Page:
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14. Açores
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From the nine islands, there is not one that won’t stun you. An expanse of green, lagoons, and waterfalls, all nestled against the Atlantic. The Azores archipelago is a unique experience. From nature to gastronomy, there is a world to be discovered between Santa Maria, Sao Miguel, Terceira, Graciosa, Sao Jorge, Pico, Faial, Flores, and Corvo.It’s not in New Zealand, it’s in Portugal. It may be hard to believe, but the truth is that there is no landscape in Azores that does justice to any photograph or postcard that can be shown. Everything is more impressive than it seems, more beautiful than imagined. Starting with Sao Miguel, the largest island in the archipelago. It is here that you’ll find one of the biggest symbols of Azores, the Lagoa das Sete Cidades, the largest lagoon in the entire archipelago, which impresses with its variation of colors (one lagoon is green and the other blue). There are several viewpoints to take in the scenery, the most famous of which is Vista do Rei, a must-stop for anyone in Sao Miguel. On clear days, you can see the Lagoa das Sete Cidades on one side and the Feteiras area on the other. This is where the Monte Palace Hotel is located, abandoned since the 1990s and now sought after for many photography sessions.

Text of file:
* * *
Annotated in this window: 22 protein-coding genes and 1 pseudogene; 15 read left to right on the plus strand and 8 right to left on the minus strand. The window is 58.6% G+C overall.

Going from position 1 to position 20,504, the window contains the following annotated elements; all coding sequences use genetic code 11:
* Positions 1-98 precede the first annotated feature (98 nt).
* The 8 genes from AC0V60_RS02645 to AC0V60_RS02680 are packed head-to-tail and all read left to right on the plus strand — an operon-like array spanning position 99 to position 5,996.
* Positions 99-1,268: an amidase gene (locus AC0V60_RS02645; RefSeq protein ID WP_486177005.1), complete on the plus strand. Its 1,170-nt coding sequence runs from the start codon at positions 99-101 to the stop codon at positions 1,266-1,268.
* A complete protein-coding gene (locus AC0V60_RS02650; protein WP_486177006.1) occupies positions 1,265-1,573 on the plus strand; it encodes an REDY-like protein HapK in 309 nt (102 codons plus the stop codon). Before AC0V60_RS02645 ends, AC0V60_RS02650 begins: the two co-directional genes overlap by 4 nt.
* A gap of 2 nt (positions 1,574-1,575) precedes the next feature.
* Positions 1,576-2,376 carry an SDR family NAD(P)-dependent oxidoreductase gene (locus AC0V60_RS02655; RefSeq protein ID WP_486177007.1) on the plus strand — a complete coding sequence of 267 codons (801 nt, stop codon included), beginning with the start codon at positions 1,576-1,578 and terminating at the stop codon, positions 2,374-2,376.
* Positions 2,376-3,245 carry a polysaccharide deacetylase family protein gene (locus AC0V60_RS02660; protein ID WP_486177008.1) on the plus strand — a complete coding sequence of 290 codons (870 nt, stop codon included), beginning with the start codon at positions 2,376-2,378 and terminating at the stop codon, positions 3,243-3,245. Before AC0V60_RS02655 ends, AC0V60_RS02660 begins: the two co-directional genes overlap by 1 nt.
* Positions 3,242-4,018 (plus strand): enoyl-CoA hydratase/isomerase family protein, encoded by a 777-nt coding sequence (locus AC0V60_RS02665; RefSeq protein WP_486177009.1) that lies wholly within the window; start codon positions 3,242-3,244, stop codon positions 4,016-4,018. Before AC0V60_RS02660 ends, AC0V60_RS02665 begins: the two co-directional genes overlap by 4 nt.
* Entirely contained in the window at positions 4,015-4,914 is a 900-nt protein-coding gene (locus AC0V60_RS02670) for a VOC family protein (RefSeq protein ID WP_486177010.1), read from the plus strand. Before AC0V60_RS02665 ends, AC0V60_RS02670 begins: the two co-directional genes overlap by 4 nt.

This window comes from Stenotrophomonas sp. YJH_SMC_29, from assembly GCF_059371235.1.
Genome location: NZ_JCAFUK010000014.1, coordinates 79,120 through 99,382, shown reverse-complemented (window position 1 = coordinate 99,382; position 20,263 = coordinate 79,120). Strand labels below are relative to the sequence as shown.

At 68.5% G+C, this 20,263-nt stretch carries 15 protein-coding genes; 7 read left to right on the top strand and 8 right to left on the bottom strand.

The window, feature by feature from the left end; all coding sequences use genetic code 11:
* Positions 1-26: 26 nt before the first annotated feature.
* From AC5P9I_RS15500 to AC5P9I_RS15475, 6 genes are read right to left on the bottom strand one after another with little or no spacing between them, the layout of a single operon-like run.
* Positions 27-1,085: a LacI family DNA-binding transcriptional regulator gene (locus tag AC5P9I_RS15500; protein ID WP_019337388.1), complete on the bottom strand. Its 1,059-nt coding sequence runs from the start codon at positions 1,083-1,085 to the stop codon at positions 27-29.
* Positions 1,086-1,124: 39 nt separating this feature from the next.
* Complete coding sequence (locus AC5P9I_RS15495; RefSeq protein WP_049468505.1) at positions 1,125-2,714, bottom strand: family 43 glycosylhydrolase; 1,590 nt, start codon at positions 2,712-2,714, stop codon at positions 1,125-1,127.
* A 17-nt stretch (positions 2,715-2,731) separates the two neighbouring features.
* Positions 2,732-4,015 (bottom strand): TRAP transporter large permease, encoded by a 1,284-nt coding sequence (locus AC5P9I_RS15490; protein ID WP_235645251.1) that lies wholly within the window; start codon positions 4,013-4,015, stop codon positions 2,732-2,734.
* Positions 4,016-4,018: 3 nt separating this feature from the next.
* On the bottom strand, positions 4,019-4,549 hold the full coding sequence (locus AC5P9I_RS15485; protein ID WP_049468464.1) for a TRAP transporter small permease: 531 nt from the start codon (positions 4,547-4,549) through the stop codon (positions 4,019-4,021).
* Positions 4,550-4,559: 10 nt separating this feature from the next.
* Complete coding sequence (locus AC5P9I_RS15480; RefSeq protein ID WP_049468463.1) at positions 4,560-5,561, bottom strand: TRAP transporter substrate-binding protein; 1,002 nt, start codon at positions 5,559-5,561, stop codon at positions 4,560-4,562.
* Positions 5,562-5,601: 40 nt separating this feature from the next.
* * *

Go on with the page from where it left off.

Taking in the scenery is an essential part of a trip to Azores, no matter which island you visit. There are viewpoints everywhere, beaches by the sea and rivers, impressive gardens and forests. There are cows that seem to roam free and don’t be surprised because they live happily grazing, and producers who tell their story through quality products.Whatever happens, don’t forget that “the origin of Azores is engraved in the 1766 volcanoes that exist in this archipelago, nine of which are still active,” as highlighted by Tourism of Portugal. And why is it important to remember this? Because that’s what makes places like Caldeira Velha or Terra Nostra Park special, where else can you immerse yourself in natural pools and hot water puddles flowing from the rocks? It’s also the seismic activity that makes the Furnas stew an unforgettable meal, cooked underground.

However, it is on the island of Pico that you can have the experience of climbing the volcano. Pico Mountain, the third largest volcano in the Atlantic and the highest mountain in Portugal, is 2351 meters high. The climb to the top is intense and not easy, but the panoramic views are unique and rewarding. The most challenging part is actually the descent, which ends up taking longer than the way up. Faial, which can be seen from Pico, is reached by a quick boat trip, and the guarantee is that the landscape remains green and stunning, much like all the other islands, in fact.

To fully explore the archipelago it takestime or several trips. While it is true that Sao Miguel, Pico, and Terceira are usually the islands that stand out on the radar, none should be left out, not even Corvo, the smallest with an area of only 17.1 km2 and less than 400 inhabitants – you’re unlikely to find a more special adventure.